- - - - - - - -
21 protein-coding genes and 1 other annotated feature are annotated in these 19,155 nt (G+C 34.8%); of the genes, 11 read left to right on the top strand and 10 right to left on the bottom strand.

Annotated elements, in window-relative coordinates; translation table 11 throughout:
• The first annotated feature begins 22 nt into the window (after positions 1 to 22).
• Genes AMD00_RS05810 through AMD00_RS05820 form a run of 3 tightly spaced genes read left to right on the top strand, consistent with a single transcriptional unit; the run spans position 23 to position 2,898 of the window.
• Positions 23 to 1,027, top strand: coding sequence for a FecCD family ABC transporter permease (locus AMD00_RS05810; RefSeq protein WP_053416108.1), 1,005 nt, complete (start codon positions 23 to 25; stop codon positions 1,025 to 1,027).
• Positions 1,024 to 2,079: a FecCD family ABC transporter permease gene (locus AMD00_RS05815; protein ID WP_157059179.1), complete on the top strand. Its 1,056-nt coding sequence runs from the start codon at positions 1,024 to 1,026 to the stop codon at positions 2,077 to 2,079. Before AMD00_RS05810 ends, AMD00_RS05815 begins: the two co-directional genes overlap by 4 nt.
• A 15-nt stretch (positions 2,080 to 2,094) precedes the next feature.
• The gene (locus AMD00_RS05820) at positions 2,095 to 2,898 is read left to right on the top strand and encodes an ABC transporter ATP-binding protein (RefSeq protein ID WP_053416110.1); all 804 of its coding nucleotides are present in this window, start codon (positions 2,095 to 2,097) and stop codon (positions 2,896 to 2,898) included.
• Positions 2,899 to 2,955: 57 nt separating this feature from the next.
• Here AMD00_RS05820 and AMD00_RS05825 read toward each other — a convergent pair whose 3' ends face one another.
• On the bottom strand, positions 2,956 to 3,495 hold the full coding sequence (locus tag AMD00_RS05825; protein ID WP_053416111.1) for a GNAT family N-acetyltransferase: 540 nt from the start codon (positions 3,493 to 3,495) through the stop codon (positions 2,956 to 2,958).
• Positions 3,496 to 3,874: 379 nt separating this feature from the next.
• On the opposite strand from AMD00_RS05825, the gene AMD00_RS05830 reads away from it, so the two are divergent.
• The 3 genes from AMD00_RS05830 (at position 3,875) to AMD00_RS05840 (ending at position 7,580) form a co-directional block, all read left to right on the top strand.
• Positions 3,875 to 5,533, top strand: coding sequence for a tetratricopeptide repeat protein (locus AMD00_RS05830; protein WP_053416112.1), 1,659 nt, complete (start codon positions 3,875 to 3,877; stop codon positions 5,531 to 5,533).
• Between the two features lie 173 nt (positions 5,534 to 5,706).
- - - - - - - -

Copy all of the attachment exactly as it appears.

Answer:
21 protein-coding genes and 1 other annotated feature are annotated in these 19,155 nt (G+C 34.8%); of the genes, 11 read left to right on the top strand and 10 right to left on the bottom strand.

Annotated elements, in window-relative coordinates; translation table 11 throughout:
• The first annotated feature begins 22 nt into the window (after positions 1 to 22).
• Genes AMD00_RS05810 through AMD00_RS05820 form a run of 3 tightly spaced genes read left to right on the top strand, consistent with a single transcriptional unit; the run spans position 23 to position 2,898 of the window.
• Positions 23 to 1,027, top strand: coding sequence for a FecCD family ABC transporter permease (locus AMD00_RS05810; RefSeq protein WP_053416108.1), 1,005 nt, complete (start codon positions 23 to 25; stop codon positions 1,025 to 1,027).
• Positions 1,024 to 2,079: a FecCD family ABC transporter permease gene (locus AMD00_RS05815; protein ID WP_157059179.1), complete on the top strand. Its 1,056-nt coding sequence runs from the start codon at positions 1,024 to 1,026 to the stop codon at positions 2,077 to 2,079. Before AMD00_RS05810 ends, AMD00_RS05815 begins: the two co-directional genes overlap by 4 nt.
• A 15-nt stretch (positions 2,080 to 2,094) precedes the next feature.
• The gene (locus AMD00_RS05820) at positions 2,095 to 2,898 is read left to right on the top strand and encodes an ABC transporter ATP-binding protein (RefSeq protein ID WP_053416110.1); all 804 of its coding nucleotides are present in this window, start codon (positions 2,095 to 2,097) and stop codon (positions 2,896 to 2,898) included.
• Positions 2,899 to 2,955: 57 nt separating this feature from the next.
• Here AMD00_RS05820 and AMD00_RS05825 read toward each other — a convergent pair whose 3' ends face one another.
• On the bottom strand, positions 2,956 to 3,495 hold the full coding sequence (locus tag AMD00_RS05825; protein ID WP_053416111.1) for a GNAT family N-acetyltransferase: 540 nt from the start codon (positions 3,493 to 3,495) through the stop codon (positions 2,956 to 2,958).
• Positions 3,496 to 3,874: 379 nt separating this feature from the next.
• On the opposite strand from AMD00_RS05825, the gene AMD00_RS05830 reads away from it, so the two are divergent.
• The 3 genes from AMD00_RS05830 (at position 3,875) to AMD00_RS05840 (ending at position 7,580) form a co-directional block, all read left to right on the top strand.
• Positions 3,875 to 5,533, top strand: coding sequence for a tetratricopeptide repeat protein (locus AMD00_RS05830; protein WP_053416112.1), 1,659 nt, complete (start codon positions 3,875 to 3,877; stop codon positions 5,531 to 5,533).
• Between the two features lie 173 nt (positions 5,534 to 5,706).